My organization, Save Our Hospital Inc., was disappointed by the recent decision of the New Hanover County Commissioners to sell our hospital to Novant.
Since day one of this process, we have been concerned about the secrecy and lack of transparency demonstrated by the county and the hospital. We felt the process was and is “backwards.” And, as we have seen, most of the information available to the public has been “after the fact.”
There has been no realistic conversation.
To our credit, however, I think we have been a positive force in creating a much more inclusive evaluation process than was originally planned. I think it is realistic to assume that without our involvement, the PAG would not exist in the form it is today. Our primary arguments have never been with the PAG per se, rather with the county and the hospital administration.
I think the PAG, despite some members with obvious conflicts of interest, has done a good job working with the information provided to them. I think they honestly feel that their work was meaningful and important. I cannot disagree. Who knows what would have happened if the PAG did not exist?
On the other hand, most all the decisions of the PAG were guided by the NHRMC strategic plan, a document few people have seen – and certainly not the public. Representatives of the hospital say it is a competitive document and must be viewed only by a few. Which begs the question, “Why does a publicly owned organization have a secret plan in the first place?” With no competition, what is NHRMC concerned about?
Regarding the offer on the table, or any offer, the devil is always in the details.
On first review, we see several concerns that need to be clarified to assure a reasonably fair deal for the people of New Hanover County and Southeastern North Carolina.
And we have questions.
In reviewing Novant’s most recent financial statements, we find that their current reserves amount to less than they are offering for the hospital. Since they obviously cannot spend all their reserves – harmful to their credit and bond ratings – it appears they must borrow the money to purchase NHRMC.
That means the loan will have to be repaid. That means they must create revenues significant to pay the debt service, operating expenses, and make a profit. Typically, in any business, that means increasing revenues and cutting expenses. Prices are easy to increase when you are a monopoly.
The other major issue with the Novant offer is their proposal to spend around $3 billion in future capital needs as prescribed by the strategic plan. Realizing that all future capital expenditures – in any organization – must be justified by real needs, the decision to cover those costs will be made in Winston-Salem (Novant corporate administration).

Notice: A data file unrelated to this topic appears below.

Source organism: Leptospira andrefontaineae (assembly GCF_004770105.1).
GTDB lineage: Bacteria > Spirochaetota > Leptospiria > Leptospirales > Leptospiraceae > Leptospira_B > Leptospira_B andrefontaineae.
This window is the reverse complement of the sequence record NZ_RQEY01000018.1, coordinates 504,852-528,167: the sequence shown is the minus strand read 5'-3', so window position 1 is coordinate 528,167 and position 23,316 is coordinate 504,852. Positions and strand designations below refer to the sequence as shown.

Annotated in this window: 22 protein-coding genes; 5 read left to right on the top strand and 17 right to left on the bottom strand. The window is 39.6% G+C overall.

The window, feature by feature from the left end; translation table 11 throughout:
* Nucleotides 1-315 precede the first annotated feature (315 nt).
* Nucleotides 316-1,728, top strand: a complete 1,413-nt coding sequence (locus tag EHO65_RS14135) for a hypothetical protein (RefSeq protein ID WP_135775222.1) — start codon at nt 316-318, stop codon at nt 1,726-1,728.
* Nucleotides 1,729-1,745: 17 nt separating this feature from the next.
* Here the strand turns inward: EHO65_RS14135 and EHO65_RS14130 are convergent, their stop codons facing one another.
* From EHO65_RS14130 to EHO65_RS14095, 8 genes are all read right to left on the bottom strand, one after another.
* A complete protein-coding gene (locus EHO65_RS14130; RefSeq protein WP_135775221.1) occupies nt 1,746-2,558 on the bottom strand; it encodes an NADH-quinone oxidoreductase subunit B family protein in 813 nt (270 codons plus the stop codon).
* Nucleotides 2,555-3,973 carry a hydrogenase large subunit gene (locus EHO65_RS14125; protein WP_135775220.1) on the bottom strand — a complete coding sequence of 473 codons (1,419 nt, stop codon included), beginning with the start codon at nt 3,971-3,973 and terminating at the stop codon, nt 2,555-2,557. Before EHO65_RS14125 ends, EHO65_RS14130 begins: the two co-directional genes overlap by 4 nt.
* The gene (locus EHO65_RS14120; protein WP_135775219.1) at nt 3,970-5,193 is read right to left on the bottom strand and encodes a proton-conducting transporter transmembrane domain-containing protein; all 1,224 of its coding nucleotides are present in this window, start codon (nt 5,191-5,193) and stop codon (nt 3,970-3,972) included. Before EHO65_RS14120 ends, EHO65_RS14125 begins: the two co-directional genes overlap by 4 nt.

Therefore, how do we know they will make these expenditures? And are these projected expenditures realistic in the first place? Are they a wish list? We – the public – have been given no justification for the details of the strategic plan. No wonder we are skeptical.
It is true, in my view, that $1.25 billion can generate foundation income that could really do some good in our community. The critical question regarding the establishment of a foundation is to whom will the board of trustees be accountable?
I call on the PAG, while they are still assembled, to make every effort to make certain that the Novant promises are guaranteed and that the employees of NHRMC will be treated with fairness, dignity and respect.
Monopoly is the enemy of free-enterprise capitalism. NHRMC is a monopoly, but at least it is indirectly accountable to the public of New Hanover County, or shall we say it is a benevolent monopoly. When, and if, the hospital is sold, that accountability will be gone forever. I find it difficult to believe that the bottom-line driven Novant organization will be as benevolent. I hope I am wrong.
Our extensive research indicates that hospital mergers and acquisitions typically create loss of jobs, higher prices, fewer choices and loss of local control. I fear those outcomes will be present in Wilmington down the road. Again, I hope I am wrong. In a few years, after the dust settles, what will the health care industry look like in our area?
Considering potentially major changes to the health care system nationwide, and considering the dynamics of the current pandemic, why are we pushing so hard to sell our hospital? Should we not wait for a year or so, or until these questions are answered before we sell?
Whatever happens, I will try to deal with it in a dignified manner. But one thing is certain to me – the way this process has been handled by the county and the hospital has created a great deal of distrust and concern. Despite the efforts of the hospital and Novant to spend hundreds of thousands of dollars to convince us this is a good idea, this mistrust will not go away any time soon.
In the final analysis, as a loyal member of this community, I remain hopeful that whatever happens will work out for the best.
Gene Merritt is president of the Save Our Hospital group.